A State Department official confirmed Monday that President Trump plans to expand his travel ban, which currently prohibits travel to the U.S. from six Muslim-majority countries. The ban would now also ban travel to the U.S. from North Korea and Venezuela.
The official said the ban would go into effect on March 16 — just days before the deadline for many Republicans to submit their tax-reform proposals to Congress. An official said the U.S. has evidence that as many as 10 million people from the six countries may attempt to enter the U.S. between now and March 15 — the end of the open enrollment period for Obamacare coverage — including some who are already in the U.S. and others who are applying now.
UPDATE: Monday night, the same official confirmed that the North Korea ban would go into effect on Feb. 5. Previously, that ban was expected to be implemented Feb. 3. The official also said the State Department will be communicating with airlines and commercial providers to update their travel policies so they can add blacklists of people prohibited from traveling to the U.S.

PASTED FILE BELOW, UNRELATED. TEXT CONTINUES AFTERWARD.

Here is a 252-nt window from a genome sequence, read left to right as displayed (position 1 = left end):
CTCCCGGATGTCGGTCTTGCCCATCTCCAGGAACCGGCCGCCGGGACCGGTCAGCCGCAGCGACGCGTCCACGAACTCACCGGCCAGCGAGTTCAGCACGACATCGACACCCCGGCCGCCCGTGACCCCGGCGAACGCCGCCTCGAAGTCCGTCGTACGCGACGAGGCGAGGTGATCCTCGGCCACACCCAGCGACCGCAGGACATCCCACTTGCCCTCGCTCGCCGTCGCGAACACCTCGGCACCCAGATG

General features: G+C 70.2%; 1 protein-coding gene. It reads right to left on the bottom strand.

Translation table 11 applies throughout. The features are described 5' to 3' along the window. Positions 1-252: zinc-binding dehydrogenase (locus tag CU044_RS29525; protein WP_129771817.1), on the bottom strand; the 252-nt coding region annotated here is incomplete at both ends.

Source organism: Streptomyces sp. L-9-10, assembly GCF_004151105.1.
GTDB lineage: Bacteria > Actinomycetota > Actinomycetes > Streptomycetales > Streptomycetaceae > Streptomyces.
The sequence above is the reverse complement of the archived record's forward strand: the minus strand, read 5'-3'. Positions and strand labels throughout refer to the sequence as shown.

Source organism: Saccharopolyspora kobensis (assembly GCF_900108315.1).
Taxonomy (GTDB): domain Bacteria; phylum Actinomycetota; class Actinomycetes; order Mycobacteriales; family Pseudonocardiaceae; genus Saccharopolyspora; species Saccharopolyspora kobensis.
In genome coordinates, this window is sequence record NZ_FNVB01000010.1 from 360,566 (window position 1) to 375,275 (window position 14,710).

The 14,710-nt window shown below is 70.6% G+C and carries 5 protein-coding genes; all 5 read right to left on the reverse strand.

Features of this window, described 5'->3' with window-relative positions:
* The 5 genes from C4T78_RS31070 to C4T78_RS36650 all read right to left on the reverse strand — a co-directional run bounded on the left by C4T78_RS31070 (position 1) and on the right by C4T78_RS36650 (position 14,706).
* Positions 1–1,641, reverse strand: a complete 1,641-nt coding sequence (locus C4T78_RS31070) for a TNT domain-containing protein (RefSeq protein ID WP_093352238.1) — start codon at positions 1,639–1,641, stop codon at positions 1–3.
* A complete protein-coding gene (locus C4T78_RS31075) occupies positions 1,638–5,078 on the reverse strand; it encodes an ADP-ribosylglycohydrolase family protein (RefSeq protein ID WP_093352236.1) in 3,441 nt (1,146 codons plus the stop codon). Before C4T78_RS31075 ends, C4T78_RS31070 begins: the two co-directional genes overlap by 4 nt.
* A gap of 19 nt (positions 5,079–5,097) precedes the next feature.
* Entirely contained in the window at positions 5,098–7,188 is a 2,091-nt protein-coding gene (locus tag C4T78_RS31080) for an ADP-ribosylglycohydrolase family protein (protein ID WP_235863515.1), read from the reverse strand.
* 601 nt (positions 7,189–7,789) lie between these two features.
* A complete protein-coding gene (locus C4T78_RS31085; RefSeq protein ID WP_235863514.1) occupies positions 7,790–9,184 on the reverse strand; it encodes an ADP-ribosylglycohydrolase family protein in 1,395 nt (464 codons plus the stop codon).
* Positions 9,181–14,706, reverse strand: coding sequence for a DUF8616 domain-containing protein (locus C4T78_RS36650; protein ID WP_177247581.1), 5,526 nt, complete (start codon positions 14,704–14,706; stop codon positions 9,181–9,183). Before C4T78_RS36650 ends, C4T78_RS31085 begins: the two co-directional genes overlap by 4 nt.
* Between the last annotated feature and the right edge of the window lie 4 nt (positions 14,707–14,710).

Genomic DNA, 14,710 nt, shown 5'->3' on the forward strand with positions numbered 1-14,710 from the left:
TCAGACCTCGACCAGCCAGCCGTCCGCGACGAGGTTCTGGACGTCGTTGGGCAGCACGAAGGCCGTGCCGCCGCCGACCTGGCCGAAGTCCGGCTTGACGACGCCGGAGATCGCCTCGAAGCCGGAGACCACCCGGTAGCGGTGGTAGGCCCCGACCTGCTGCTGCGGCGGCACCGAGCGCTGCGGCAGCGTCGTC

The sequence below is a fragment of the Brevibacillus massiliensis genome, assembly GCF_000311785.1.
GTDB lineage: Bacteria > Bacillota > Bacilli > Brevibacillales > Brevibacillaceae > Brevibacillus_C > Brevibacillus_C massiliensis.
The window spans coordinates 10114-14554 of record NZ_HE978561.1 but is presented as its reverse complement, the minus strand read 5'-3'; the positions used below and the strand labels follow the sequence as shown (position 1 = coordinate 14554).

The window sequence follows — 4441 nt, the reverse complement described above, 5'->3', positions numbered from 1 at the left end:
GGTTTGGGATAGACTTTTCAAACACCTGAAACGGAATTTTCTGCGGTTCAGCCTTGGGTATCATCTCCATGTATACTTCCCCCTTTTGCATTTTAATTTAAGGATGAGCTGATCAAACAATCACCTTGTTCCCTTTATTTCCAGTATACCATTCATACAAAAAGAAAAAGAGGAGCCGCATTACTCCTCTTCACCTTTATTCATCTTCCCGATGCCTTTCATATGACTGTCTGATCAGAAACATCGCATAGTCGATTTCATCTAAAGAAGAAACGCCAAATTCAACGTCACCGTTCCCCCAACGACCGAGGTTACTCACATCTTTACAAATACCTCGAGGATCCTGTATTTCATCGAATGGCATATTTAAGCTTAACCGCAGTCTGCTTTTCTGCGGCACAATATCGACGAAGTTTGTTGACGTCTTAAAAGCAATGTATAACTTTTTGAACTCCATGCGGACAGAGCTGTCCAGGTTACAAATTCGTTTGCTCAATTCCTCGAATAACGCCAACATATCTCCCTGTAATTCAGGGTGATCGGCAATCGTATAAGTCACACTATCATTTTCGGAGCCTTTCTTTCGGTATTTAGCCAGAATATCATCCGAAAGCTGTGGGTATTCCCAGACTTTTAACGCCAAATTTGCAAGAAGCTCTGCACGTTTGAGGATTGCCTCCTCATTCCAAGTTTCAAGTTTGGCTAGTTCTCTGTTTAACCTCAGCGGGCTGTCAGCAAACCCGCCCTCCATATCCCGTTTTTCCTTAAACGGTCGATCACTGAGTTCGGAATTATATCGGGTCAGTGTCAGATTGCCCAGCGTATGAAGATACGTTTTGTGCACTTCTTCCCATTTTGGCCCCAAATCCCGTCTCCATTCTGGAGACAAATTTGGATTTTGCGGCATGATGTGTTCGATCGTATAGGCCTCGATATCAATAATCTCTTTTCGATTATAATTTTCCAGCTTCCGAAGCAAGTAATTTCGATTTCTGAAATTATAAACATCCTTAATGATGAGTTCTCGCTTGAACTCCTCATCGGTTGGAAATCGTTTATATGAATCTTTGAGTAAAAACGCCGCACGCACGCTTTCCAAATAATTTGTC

The exact terms of the travel ban are likely to be announced Monday. Last year, after White House adviser Stephen Miller leaked word of a possible ban on visitors from certain countries, it caused a firestorm of controversy because only six countries were mentioned, as opposed to seven or eight. Critics accused the administration of politicizing the original proclamation; some wondered aloud whether the administration’s efforts to rewrite the ban had been hindered by input from Trump and his advisers.